Sunday, October 30, 2011

30 October 2011

Happy Halloween!

We threw a Halloween party in Tchamba and welcomed new girls education and food security volunteers to our region at the same time. My boyfriend and I dressed as Fulani, an exotic-looking nomadic tribe. Our costumes were a big hit, although we didn't win the grand prize - a box of Ghiradelli brownie mix. We also held an epic dance off that the Togolese people enjoyed ... or at least found interesting.

Last week was In Service Training (IST) for the new health and business volunteers and I helped out, facilitating sessions on village savings groups, working with artisans, and organizing business training workshops. Other projects in Pagala are going well, although I'm struggling with my latrine project. Next week, I'm meeting with the Assistant Hygiene in Pagala, along with Djobo and the mason building the latrines. I'm hoping we can figure out a better plan of action moving forward.

EPAT, the business training, should be starting soon. It's taken on a completely different format than I'd envisioned, but I'm learning to be flexible. We often have to work around the harvest schedule since everyone, even people with office jobs, is a farmer.

Rainy season is on its way out and the Harmattan winds are on their in! Tabaski, a big Muslim holiday, is coming up along with the funeral for my village chief who passed away in November of last year. I once asked what they do with the bodies while they're waiting to save enough money for the funeral. Apparently, they often freeze them. I thought that was a joke, but, well, it's not!

Yesterday, several volunteers aand I traveled to Tchamba in a car. The car had five spots, but there were seven of us - the driver, two in the front seat, and four in the back seat. As we were loading up the car, the drivers were tying up three muttons to put in the trunk. When he saw me looking at them, he simply said, "le fete," referring of course to Tabaski. The Centrale region is the most Muslim region of Togo. Anyway, once we slowwwwly got moving (the car had a terrible accelerator and even worse brakes that may have worked better when the car was first made in the 80s), one of the muttons managed to get himself untied and walked around in the back of the car the whole time. One of the newer volunteer was completely freaking out, but I guess I've just gotten used to the way things are in Africa, because I saw nothing abnormal about the situation.

Every morning when I wake up, I think, "I'm going to America in February!" I can't wait to see all of you and I'm working on an itinerary planned by the hour. It's making me remember all of the fun things to do in the States! Unfortunately, we'll be flying out of Africa on the 6th, missing the 2012 Superbowl on the 5th. Man.

Saturday, October 1, 2011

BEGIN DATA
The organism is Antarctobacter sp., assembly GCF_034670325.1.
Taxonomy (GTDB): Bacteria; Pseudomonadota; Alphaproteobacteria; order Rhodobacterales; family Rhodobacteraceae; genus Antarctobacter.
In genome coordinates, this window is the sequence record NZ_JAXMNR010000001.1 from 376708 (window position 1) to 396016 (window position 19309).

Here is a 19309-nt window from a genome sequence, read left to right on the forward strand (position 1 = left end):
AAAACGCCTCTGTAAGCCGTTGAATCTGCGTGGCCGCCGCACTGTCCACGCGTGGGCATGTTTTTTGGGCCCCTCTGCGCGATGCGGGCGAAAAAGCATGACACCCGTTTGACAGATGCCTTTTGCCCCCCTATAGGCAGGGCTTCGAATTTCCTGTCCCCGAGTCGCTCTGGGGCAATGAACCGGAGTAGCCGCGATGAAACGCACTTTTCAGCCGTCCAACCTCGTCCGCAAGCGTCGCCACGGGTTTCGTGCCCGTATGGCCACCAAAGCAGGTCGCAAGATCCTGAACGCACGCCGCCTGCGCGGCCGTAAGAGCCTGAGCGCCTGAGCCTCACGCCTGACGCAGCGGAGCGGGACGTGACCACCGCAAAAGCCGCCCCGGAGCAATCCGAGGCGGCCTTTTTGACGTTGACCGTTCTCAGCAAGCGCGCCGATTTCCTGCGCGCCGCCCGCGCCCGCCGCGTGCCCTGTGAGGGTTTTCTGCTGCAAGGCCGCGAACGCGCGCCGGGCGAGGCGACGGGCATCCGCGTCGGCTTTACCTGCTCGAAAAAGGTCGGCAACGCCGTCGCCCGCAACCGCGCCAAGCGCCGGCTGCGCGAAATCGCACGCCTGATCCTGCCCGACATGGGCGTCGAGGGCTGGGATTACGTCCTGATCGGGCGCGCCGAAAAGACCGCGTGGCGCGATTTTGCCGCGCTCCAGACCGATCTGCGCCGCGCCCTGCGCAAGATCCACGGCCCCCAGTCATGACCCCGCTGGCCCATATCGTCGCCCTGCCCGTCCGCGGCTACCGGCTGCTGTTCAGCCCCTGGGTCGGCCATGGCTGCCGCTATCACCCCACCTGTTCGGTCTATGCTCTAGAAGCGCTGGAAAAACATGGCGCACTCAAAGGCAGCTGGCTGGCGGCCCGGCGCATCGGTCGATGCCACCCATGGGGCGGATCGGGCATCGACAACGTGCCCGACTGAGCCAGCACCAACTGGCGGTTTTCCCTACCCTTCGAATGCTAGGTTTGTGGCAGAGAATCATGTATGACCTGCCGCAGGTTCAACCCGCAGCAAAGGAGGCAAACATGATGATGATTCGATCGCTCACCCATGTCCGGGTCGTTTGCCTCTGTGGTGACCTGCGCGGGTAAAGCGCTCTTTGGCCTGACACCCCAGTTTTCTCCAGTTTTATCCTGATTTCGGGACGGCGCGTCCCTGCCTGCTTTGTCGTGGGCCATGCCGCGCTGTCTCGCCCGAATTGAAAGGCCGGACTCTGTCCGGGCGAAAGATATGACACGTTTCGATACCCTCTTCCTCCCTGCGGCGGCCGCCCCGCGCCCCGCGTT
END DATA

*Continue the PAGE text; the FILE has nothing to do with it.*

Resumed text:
28 September 2011

You wouldn’t believe the African sky. A blue clear sky to can change into an ominous gray raincloud in minutes. On clear nights, I watch shooting stars and gaze at the unbelievable clarity of the milky way. The sunsets light up the sky in salmon hues flecked with violet. But the thing I will never forget about the African sky is its vastness. Maybe it’s because there are no tall buildings to block in the sky, maybe it’s the flat terrain, but either way, the sky goes on forever. It’s always changing and always startlingly dramatic.

We finally got a workstation in Sokode! It’s a little office with a computer, internet, and (the best part) a printer! It will be a place I use often to work and charge my electronics.

This evening, another volunteer’s parents came to Atakpame and made us an amazing Indian dinner. It was a really nice and delicious treat for all of us.

All new volunteers have to shadow older volunteers in their first three months. My shadowee is coming to visit next week and I look forward it. I hope she learns a lot from the visit, although I’m nervous that she’ll be bored because I don’t have much planned for those days.

I decided to come visit America in February! I’m looking forward to being home for a couple of weeks, but I still have many months before that happens.

It’s funny how much can change in one year. People pass away, they get pregnant, they divorce, they get engaged, they move, they get dogs, they graduate, they get jobs, they get laid off, they get deployed. The world remains in the wake of hurricanes, earthquakes, military operations, economic downturns, presidential elections, revolutions, and royal weddings. Bands release new CDs, new movies come out, technology advances. And advances. It’s a strange feeling to see my life as I knew it going on when I’m so far removed from it.

As I write this, it’s about 2:30 in the morning. I plan on trying to leave Atakpame at 4:00 in order to get back to Pagala before a 6:30 meeting. I drank a Coca-Cola this evening and the caffeine is still powering me along! I try to do as much work as I can while I can use electricity, so I think I’m just going to power through until morning. Until la prochaine fois, bon nuit et au revoir!

PS - Here is the link I didn't put in the last post about Djobo going to Tanzania.